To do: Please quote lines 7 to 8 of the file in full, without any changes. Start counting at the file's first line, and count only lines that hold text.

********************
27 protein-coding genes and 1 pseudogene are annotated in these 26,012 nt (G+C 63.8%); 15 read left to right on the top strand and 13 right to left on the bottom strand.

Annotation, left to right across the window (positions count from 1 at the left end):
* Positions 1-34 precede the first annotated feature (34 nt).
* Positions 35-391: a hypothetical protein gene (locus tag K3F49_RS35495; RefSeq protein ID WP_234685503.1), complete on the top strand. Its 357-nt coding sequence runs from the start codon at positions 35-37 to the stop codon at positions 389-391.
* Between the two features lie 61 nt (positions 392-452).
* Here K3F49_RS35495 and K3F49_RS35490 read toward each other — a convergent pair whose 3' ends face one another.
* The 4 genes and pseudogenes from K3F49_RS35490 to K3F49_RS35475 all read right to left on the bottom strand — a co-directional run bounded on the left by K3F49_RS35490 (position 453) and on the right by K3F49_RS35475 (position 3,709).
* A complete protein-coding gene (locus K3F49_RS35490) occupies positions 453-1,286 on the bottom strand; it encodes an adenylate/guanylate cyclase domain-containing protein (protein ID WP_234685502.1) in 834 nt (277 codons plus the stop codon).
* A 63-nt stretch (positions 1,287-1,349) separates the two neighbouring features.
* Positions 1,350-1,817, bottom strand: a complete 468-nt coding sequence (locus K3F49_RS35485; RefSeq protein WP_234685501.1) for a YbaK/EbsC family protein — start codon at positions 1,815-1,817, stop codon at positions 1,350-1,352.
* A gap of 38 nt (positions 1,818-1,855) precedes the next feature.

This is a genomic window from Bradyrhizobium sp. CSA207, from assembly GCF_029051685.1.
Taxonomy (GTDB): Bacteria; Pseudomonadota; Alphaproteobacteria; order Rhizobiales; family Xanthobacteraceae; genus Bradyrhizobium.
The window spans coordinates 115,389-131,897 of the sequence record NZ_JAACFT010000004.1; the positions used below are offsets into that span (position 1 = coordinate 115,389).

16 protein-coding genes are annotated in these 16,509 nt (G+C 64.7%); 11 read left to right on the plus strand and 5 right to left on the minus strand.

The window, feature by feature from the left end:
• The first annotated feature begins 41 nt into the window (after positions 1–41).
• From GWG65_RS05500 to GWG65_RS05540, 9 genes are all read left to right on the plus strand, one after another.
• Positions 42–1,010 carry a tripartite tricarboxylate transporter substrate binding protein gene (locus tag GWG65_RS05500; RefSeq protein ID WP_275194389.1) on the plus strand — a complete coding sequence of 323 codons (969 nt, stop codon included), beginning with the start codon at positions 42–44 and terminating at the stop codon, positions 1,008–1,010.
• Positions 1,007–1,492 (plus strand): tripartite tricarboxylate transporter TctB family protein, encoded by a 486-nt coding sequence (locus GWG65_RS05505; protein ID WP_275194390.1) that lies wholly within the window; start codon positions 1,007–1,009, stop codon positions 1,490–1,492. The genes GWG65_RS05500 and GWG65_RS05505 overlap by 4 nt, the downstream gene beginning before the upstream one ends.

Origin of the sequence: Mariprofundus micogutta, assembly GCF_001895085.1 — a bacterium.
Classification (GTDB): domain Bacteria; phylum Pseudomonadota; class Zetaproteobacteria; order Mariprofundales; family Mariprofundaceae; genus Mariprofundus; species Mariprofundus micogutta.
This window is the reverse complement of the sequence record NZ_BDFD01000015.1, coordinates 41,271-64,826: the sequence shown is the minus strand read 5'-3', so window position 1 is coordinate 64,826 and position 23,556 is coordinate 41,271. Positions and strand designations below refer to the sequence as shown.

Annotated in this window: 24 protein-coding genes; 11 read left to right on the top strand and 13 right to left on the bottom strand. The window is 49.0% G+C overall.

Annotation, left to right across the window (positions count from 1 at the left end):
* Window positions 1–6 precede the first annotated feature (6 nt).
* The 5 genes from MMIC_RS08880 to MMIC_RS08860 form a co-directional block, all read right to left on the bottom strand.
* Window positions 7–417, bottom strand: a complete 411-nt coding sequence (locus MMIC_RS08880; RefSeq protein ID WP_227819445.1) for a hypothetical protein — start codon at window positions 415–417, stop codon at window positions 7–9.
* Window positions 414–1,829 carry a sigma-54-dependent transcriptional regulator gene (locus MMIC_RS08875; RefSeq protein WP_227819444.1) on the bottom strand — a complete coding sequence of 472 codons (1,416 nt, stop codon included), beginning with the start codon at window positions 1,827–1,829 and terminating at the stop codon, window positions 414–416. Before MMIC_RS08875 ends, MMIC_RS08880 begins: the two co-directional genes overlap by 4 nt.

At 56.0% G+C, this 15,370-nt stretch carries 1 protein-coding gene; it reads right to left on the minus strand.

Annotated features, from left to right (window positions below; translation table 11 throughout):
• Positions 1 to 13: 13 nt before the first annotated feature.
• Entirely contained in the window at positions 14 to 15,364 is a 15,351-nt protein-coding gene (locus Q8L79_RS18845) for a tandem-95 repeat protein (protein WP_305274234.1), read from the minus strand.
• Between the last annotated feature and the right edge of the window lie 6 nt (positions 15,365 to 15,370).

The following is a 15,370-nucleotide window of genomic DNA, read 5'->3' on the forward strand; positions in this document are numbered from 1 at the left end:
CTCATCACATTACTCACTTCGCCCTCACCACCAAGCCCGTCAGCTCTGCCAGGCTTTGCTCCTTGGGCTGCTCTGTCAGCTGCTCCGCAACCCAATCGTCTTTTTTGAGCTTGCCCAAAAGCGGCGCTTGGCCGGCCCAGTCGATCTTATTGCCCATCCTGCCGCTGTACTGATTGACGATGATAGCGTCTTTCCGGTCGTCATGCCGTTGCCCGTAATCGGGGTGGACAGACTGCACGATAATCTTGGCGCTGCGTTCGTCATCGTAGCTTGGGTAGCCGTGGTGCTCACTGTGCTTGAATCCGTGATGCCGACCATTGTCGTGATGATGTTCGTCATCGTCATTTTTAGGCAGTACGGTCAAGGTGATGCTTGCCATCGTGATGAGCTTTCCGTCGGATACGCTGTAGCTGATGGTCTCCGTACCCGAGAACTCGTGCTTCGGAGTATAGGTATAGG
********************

* The 4 genes and pseudogenes from K3F49_RS35490 to K3F49_RS35475 all read right to left on the bottom strand — a co-directional run bounded on the left by K3F49_RS35490 (position 453) and on the right by K3F49_RS35475 (position 3,709).
* A complete protein-coding gene (locus K3F49_RS35490) occupies positions 453-1,286 on the bottom strand; it encodes an adenylate/guanylate cyclase domain-containing protein (protein ID WP_234685502.1) in 834 nt (277 codons plus the stop codon).